Dairy and the Maasai
The Maasai (above,
donating cattle to the U.S. after 9/11) are one of Africa's more enduring pastoral cultures. Several hundred thousand tribal members and their cattle herds roam the Serengeti region of North Central Tanzania and the Masai-Mara in southern Kenya, resisting government pleas to adopt a more sedentary lifestyle.
Cattle represent wealth to these tall, proud people, so their importance goes far beyond that of just a ready food source. In fact, spiritually, they believe all the cattle in the world belong to their people.
This might explain how they justify their history of bloody cattle raids in earlier times. Violent though they may have been, they treat their animals extremely well and, except for occasional ceremonial functions, rarely slaughter them for meat.
Raw milk is the main staple of the Maasai diet, consumed both fresh and curdled. They store it in long gourds, and sometimes mix it with blood taken from the cow's jugular vein. Meat is eaten less frequently, but when there's a kill, they may consume pounds at a time.
Interestingly, even though they eat almost double the recommended portion of animal fats, their cholesterol levels are slightly lower than normal. They also show very little evidence of cardiovascular disease.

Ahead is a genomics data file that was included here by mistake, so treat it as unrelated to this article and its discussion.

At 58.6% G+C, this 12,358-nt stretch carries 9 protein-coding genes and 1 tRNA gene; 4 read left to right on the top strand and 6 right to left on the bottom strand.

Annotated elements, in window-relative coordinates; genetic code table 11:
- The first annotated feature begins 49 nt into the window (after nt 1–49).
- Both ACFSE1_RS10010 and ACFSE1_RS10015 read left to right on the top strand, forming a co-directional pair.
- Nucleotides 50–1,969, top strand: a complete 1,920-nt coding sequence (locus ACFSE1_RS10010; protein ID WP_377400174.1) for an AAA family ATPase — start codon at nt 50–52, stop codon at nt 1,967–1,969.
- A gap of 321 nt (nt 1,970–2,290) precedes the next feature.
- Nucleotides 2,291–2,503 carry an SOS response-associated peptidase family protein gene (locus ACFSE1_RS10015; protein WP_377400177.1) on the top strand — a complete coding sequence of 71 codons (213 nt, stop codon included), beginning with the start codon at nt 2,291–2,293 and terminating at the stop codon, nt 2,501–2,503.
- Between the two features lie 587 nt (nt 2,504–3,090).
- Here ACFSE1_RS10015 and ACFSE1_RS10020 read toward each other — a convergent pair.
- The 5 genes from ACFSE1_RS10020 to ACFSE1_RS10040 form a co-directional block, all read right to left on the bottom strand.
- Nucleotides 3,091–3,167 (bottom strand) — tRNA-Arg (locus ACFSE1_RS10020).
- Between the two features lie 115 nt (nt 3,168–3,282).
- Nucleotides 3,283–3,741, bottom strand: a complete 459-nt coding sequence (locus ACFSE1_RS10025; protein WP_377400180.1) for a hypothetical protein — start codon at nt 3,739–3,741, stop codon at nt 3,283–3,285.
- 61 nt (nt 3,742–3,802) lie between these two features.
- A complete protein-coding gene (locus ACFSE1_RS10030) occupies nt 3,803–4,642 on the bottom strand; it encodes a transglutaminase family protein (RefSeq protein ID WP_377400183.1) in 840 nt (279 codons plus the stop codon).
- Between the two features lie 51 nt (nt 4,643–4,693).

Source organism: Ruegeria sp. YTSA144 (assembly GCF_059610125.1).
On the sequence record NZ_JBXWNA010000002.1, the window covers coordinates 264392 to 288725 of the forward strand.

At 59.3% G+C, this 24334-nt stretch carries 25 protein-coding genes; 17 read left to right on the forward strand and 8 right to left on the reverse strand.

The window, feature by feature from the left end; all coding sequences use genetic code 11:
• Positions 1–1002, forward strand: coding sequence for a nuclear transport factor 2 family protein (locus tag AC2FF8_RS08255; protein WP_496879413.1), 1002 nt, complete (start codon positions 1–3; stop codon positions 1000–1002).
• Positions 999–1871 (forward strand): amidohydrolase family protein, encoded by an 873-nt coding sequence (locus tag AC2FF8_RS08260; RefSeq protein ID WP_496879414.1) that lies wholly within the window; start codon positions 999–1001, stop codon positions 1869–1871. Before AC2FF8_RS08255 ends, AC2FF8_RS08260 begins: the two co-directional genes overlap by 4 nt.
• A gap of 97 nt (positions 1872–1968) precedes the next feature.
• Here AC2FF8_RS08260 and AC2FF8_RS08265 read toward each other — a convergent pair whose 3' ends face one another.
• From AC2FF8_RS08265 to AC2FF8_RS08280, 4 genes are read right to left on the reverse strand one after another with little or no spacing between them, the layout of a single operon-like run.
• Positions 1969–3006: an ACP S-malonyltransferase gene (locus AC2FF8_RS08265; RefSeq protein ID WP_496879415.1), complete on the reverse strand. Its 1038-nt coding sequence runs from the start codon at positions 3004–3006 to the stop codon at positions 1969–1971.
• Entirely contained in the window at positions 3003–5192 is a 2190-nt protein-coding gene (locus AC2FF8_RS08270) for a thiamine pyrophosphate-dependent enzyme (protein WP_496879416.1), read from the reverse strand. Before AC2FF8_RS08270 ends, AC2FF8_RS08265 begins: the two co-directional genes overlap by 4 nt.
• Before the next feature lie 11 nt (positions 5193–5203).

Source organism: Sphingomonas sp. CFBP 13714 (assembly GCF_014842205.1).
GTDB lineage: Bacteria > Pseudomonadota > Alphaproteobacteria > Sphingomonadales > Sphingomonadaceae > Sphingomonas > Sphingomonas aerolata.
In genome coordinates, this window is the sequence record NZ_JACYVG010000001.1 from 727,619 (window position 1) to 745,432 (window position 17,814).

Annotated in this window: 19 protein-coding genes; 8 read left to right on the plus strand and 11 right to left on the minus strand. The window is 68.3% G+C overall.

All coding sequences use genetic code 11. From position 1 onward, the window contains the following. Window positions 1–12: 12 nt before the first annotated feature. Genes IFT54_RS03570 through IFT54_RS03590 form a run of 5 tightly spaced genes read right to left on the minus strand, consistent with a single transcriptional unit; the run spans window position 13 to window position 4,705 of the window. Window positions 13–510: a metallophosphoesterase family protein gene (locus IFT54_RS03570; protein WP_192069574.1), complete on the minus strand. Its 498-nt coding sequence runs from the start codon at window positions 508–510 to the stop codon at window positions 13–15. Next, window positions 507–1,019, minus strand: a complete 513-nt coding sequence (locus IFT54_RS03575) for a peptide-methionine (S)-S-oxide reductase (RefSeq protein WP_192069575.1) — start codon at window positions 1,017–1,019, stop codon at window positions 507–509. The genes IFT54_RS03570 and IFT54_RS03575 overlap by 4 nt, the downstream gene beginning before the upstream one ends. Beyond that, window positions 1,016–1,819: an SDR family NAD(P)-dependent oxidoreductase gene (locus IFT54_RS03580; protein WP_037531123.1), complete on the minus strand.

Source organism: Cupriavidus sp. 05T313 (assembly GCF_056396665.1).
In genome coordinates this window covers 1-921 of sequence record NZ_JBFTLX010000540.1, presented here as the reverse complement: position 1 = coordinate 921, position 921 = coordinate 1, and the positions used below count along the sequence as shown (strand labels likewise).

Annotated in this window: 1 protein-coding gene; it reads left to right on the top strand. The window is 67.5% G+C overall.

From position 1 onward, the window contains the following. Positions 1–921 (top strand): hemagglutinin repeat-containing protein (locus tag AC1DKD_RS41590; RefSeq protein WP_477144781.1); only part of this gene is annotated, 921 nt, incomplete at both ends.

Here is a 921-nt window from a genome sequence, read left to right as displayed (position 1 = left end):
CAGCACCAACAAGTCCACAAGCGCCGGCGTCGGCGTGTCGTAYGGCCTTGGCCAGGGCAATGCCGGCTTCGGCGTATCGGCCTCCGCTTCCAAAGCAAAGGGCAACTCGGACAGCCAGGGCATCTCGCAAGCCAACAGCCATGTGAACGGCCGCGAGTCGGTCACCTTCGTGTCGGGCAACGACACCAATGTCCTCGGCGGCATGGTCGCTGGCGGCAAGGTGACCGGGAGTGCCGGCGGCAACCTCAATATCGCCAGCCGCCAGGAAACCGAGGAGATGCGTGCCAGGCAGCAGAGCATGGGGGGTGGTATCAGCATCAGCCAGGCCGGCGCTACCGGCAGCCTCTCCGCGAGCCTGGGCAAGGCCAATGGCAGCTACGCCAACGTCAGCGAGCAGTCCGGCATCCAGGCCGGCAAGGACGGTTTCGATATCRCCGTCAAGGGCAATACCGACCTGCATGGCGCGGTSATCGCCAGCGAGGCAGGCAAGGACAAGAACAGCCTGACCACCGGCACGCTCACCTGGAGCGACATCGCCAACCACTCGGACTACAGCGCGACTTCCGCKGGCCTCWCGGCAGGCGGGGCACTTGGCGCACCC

Couple abundant regular exercise with the consumption of over 25 plant foods rich in anti-oxidants (some stronger than vitamins C and E), and you'd expect to hear that the Maasai have a long life expectancy.
Sadly, that's not the case. Continual development encroaching on their semi-arid grazing lands, poor supplies of clean water, lack of sanitation, non-existent medical care and high levels of waterborne disease all take their toll. Many of their children die before reaching the age of five.
In today's modern world, and even with the healing power of raw milk on their side, the average Maasai male can expect to live for only 43 years, compared to 77 years for males in the U.S. (At right, Maasai men near Lekerruki Lodge, Kenya. Courtesy, Tusk Trust, www.tusk.org)